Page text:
I completed the second level of my Kodaly teaching certification. I grew a vegetable garden. I volunteered at a community center near my house. I went to the zoo. I planned a birthday party for my husband. I went camping. I spent time with friends. I visited the Dominican Republic. I went on a road trip with my in-laws. I went to two different family reunions. I joined a Masters swim team. I got caught up on doctor's appointments (dentist, gynecologist, eye doctor, voice therapy, etc)  I went to Idaho and back in one day for a friend's wedding. I started teaching piano lessons. I completed hikes that had been on my to-do list for years. I saw Mount Rushmore. And I read a ton of books.

And yet, when I think back on my summer, my brain skips over all of this and gets stuck on the days I spent binge-watching "The Office" (I watched all 9 seasons this summer). Instead of remembering the new friends I've made in my ward, I remember the days I failed to find anyone to hike with me and instead bummed around at home by myself. Despite the obvious list of things I did with my vacation, I can't shake the feeling that none of it counted and I actually did nothing all summer.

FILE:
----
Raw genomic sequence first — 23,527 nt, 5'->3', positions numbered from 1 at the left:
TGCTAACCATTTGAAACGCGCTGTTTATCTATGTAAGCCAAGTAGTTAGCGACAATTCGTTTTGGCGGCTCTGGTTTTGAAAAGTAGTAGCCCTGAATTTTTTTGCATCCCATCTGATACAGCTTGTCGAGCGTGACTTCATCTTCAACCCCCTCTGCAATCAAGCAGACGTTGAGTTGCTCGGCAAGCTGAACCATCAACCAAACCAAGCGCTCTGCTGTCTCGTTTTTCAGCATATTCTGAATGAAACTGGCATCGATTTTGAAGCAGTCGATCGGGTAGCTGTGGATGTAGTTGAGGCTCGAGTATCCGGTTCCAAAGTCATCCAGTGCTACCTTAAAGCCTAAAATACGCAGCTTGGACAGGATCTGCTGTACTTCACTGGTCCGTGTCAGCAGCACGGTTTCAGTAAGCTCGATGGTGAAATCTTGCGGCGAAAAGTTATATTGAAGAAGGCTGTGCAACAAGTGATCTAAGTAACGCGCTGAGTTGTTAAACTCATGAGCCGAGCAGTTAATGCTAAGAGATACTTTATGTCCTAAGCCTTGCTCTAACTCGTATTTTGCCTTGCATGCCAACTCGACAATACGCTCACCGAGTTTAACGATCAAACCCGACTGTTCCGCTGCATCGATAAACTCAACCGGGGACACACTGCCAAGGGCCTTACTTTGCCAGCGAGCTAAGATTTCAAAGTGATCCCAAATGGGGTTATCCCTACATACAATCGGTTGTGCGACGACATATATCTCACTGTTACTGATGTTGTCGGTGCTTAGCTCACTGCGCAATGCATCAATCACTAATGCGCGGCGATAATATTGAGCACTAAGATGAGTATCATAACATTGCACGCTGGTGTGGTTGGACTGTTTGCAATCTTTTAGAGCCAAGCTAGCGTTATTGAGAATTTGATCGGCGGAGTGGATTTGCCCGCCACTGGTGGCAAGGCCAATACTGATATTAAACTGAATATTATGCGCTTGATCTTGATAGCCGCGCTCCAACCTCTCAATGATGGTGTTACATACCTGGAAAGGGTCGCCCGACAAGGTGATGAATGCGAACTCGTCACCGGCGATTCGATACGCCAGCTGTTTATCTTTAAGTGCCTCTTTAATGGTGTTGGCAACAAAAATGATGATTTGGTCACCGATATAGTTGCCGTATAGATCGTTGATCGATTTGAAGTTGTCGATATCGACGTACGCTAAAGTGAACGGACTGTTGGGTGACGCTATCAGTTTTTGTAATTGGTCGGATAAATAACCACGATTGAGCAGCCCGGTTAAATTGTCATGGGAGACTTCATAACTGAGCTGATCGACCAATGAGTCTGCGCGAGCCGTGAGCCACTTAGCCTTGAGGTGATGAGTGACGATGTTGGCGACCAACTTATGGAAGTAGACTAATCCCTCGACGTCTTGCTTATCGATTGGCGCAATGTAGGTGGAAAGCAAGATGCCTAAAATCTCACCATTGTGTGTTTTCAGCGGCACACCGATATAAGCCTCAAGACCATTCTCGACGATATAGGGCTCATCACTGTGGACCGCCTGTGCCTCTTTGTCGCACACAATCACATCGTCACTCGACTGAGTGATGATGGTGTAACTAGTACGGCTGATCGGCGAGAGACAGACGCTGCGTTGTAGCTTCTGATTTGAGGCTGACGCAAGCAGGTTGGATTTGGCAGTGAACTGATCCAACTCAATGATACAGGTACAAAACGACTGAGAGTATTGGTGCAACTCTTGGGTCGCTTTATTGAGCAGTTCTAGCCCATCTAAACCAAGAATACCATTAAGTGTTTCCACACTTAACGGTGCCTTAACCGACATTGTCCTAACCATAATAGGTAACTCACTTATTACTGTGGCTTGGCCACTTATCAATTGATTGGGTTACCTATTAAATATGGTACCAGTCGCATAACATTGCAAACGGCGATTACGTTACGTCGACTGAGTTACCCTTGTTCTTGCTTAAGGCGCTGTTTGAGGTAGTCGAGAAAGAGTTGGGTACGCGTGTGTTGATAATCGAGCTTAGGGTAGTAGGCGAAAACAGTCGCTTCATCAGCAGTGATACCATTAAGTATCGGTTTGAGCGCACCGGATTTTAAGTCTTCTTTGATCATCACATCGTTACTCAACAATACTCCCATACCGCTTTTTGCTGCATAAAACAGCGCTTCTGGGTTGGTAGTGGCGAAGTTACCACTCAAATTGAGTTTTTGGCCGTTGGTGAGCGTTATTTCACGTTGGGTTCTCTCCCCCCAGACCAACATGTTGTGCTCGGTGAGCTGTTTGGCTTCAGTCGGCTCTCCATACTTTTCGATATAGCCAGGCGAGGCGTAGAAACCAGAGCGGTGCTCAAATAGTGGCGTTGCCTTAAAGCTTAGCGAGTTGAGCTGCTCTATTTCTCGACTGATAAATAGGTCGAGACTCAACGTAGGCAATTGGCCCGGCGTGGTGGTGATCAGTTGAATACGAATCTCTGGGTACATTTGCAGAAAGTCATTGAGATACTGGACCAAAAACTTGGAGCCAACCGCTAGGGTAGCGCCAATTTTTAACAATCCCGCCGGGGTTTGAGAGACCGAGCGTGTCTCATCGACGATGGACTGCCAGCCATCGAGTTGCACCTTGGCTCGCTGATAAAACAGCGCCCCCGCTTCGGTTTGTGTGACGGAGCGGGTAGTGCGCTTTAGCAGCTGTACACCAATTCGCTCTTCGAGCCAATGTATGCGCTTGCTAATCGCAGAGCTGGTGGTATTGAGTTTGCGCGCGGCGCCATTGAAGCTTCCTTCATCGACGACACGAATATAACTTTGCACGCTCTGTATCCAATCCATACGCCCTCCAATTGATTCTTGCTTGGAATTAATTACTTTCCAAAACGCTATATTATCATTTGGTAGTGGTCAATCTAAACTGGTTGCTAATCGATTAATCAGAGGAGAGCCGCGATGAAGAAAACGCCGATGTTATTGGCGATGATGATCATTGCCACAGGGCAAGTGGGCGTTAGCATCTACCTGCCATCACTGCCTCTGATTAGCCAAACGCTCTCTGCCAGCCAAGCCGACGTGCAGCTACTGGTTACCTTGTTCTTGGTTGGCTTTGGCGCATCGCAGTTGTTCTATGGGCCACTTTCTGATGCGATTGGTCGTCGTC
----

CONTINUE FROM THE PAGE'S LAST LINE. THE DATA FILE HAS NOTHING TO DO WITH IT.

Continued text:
This would normally be the part of the post where I'd reveal the grand epiphany I just had about how everything I thought before was wrong. Unfortunately, I'm writing this pre-epiphany, so here's all I've got: I don't know why it's so hard for me to recognize my own accomplishments. I don't know why I beat myself up so much about perceived wastes of time. But I do know that it's not okay and that it doesn't make me happy. And I'm working to adjust my attitude, so that when work starts this week and my summer ends, I can look back with satisfaction at how I spent my time.

Sunday, April 17, 2016

In which I don't know how to do friendship

Before I got married, I used to swear up and down that Aaron and I would never be one of "those" couples. You know, the ones who, upon getting married, retreat into their married bliss and completely ignore their friends forever. No, I was sure that I'd spend just as much time with my friends after I got married as I did before.  I was wrong.

I've been married for a year and a half, and I rarely see or talk to most of my friends. Many of them have graduated and moved away, some have had babies, and some I just....haven't made time for. My ability to make new friends also seems to have completely disappeared. I can do small talk and casual aquaintanceship just fine, but moving to actual friend level? I have no idea how to make that happen.

There are a few reasons for this. First, before I was married, I lived with some of my best friends, so it was pretty easy to make time for them. The friends I didn't live with still mostly lived within a few blocks. It's a lot easier to call someone over from the next room or to walk across the street then it is to drive for half an hour to see a friend.